ICE to use mi­grant chil­dren data

White House aide de­vel­oped plan for de­port­ing adults

Orlando Sentinel - - FRONT PAGE - By Nick Miroff

WASH­ING­TON — The White House sought this month to em­bed im­mi­gra­tion en­force­ment agents within the U.S. refugee agency that cares for un­ac­com­pa­nied mi­grant chil­dren, part of a long-stand­ing ef­fort to use in­for­ma­tion from their par­ents and rel­a­tives to tar­get them for de­por­ta­tion, ac­cord­ing to six cur­rent and former ad­min­is­tra­tion of­fi­cials.

Though se­nior of­fi­cials at the De­part­ment of Health and Hu­man

Ser­vices re­jected the at­tempt, they agreed to al­low Im­mi­gra­tion and Cus­toms En­force­ment agents to col­lect fin­ger­prints and other bio­met­ric in­for­ma­tion from adults seek­ing to claim mi­grant chil­dren at gov­ern­ment shel­ters. If those adults are deemed in­el­i­gi­ble to take cus­tody of chil­dren, ICE could then use their in­for­ma­tion to tar­get them for ar­rest and de­por­ta­tion.

The ar­range­ment ap­pears to cir­cum­vent laws that re­strict the use of the refugee pro­gram for de­por­ta­tion en­force­ment; Congress has made clear it does not want those who come for­ward as po­ten­tial spon­sors of mi­nors in U.S. cus­tody to be fright­ened away by pos­si­ble de­por­ta­tion. But, in the rea­son­ing of se­nior Trump ad­min­is­tra­tion of­fi­cials, adults de­nied cus­tody of chil­dren lose their sta­tus as “po­ten­tial spon­sors” and are fair game for ar­rest.

The plan has not been an­nounced pub­licly.

It was de­vel­oped by Stephen Miller, Pres­i­dent Don­ald Trump’s top im­mi­gra­tion ad­viser, who has long ar­gued that HHS’s Of­fice of Refugee Re­set­tle­ment is be­ing ex­ploited by par­ents who hire smug­glers to bring their chil­dren into the United States il­le­gally.

The agency man­ages shel­ters that care for un­der­age mi­grants who cross the bor­der with­out a par­ent and tries to iden­tify spon­sors — typ­i­cally fam­ily mem­bers —

el­i­gi­ble to take cus­tody of the mi­nors.

Pre­vi­ous Trump ad­min­is­tra­tion at­tempts to give ICE more ac­cess to the refugee pro­gram have gen­er­ated sig­nif­i­cant op­po­si­tion, be­cause it po­ten­tially forces mi­grant par­ents to choose be­tween re­claim­ing their chil­dren and risk­ing ar­rest. Ad­min­is­tra­tion of­fi­cials ac­knowl­edge the ar­range­ment will in­still fear among mi­grant par­ents, but they say it will de­ter fam­i­lies from hav­ing their chil­dren cross into the United States il­le­gally.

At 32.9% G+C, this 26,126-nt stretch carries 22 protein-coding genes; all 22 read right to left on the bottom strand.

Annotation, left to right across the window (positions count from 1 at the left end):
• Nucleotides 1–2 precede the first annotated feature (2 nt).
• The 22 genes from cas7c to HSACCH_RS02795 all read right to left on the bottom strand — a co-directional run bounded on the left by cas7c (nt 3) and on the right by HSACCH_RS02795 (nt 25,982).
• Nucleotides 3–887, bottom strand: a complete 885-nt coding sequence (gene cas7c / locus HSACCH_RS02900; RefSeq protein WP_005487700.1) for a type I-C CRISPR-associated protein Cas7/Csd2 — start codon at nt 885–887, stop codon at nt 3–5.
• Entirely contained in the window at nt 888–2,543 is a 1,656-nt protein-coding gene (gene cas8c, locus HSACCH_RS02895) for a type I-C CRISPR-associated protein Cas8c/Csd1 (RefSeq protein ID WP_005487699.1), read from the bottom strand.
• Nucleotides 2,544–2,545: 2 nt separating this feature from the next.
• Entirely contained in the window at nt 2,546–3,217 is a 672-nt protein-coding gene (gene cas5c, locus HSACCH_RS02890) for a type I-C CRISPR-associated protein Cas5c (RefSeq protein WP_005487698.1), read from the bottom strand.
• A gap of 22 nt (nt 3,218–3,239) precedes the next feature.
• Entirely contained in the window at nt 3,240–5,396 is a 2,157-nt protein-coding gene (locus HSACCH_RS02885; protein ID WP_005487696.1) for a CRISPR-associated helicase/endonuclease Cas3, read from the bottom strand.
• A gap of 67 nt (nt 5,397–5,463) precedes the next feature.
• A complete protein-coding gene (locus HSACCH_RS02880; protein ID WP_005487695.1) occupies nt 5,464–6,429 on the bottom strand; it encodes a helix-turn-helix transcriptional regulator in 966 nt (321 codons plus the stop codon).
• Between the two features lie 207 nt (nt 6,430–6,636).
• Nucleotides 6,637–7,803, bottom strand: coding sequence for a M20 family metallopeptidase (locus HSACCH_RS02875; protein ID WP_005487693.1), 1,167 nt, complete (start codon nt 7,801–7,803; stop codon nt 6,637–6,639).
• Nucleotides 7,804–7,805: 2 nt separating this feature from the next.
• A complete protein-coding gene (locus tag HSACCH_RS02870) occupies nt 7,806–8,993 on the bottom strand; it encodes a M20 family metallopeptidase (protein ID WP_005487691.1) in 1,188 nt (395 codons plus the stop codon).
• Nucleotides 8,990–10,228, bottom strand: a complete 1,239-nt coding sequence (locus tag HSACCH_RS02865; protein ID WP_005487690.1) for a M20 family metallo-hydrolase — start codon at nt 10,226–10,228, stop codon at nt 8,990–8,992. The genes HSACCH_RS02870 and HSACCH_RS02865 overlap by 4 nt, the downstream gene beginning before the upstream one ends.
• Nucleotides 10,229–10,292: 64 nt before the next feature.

Of­fi­cials at ICE and HHS said the in­for­ma­tion shared with en­force­ment agents pri­mar­ily would be used to screen adults for crim­i­nal vi­o­la­tions and other “red flags,” and that it would not be fo­cused on cap­tur­ing par­ents and rel­a­tives who come for­ward to claim what the gov­ern­ment calls “un­ac­com­pa­nied alien chil­dren.”

Bryan Cox, an ICE spokesman, said his agency will help HHS en­sure that chil­dren are not placed with spon­sors un­til the spon­sors have been thor­oughly vet­ted, a re­view process that in­cludes us­ing bio­met­ric data. Cox said his agency has more-pow­er­ful screen­ing tools at its dis­posal than HHS has, “in­clud­ing bet­ter ca­pa­bil­i­ties to iden­tify fraud­u­lent doc­u­ments or doc­u­ments ob­tained by fraud.”

Af­ter the Trump ad­min­is­tra­tion be­gan a sim­i­lar in­for­ma­tion-shar­ing ini­tia­tive last year, which pre­dictably led to fewer spon­sors com­ing for­ward and cre­ated a mas­sive back­log of chil­dren in U.S. cus­tody, Democrats fought to put a fire­wall be­tween ICE and ORR.

Ac­cord­ing to those pro­vi­sions, no fed­eral funds “may be used by the Sec­re­tary of Home­land Se­cu­rity to place in de­ten­tion, re­move, re­fer for a de­ci­sion whether to ini­ti­ate re­moval pro­ceed­ings, or ini­ti­ate re­moval pro­ceed­ings against a spon­sor, po­ten­tial spon­sor, or mem­ber of a house­hold of a spon­sor or po­ten­tial spon­sor of an un­ac­com­pa­nied alien child.”

HHS of­fi­cials have gen­er­ally tried to keep ICE at a dis­tance, in­sist­ing that their agency’s mis­sion is to safe­guard chil­dren and not to fa­cil­i­tate the ar­rest of their rel­a­tives.

Cox de­fended the le­gal­ity of the pro­gram, cit­ing the tech­ni­cal word­ing of the law: When a po­ten­tial spon­sor’s ap­pli­ca­tion is re­jected, “that in­di­vid­ual is no longer con­sid­ered to be a spon­sor or po­ten­tial spon­sor” and is there­fore open to ICE ar­rest, he said.

While ac­knowl­edg­ing the pro­gram could leave chil­dren in gov­ern­ment cus­tody for longer pe­ri­ods, Cox said bet­ter screen­ing “should take prece­dence over speed of place­ment to what may ul­ti­mately be an un­safe en­vi­ron­ment for the child.”

Three of­fi­cials fa­mil­iar with Miller’s plan said it was part of his broader ef­fort to chip away at con­gres­sion­ally man­dated bar­ri­ers be­tween ICE and the refugee pro­gram.

The White House did not re­spond to re­quests for com­ment.

ALEX WONG/GETTY 2017

Im­mi­gra­tion ad­viser Stephen Miller has long ar­gued that the HHS Of­fice of Refugee Re­set­tle­ment is be­ing ex­ploited.

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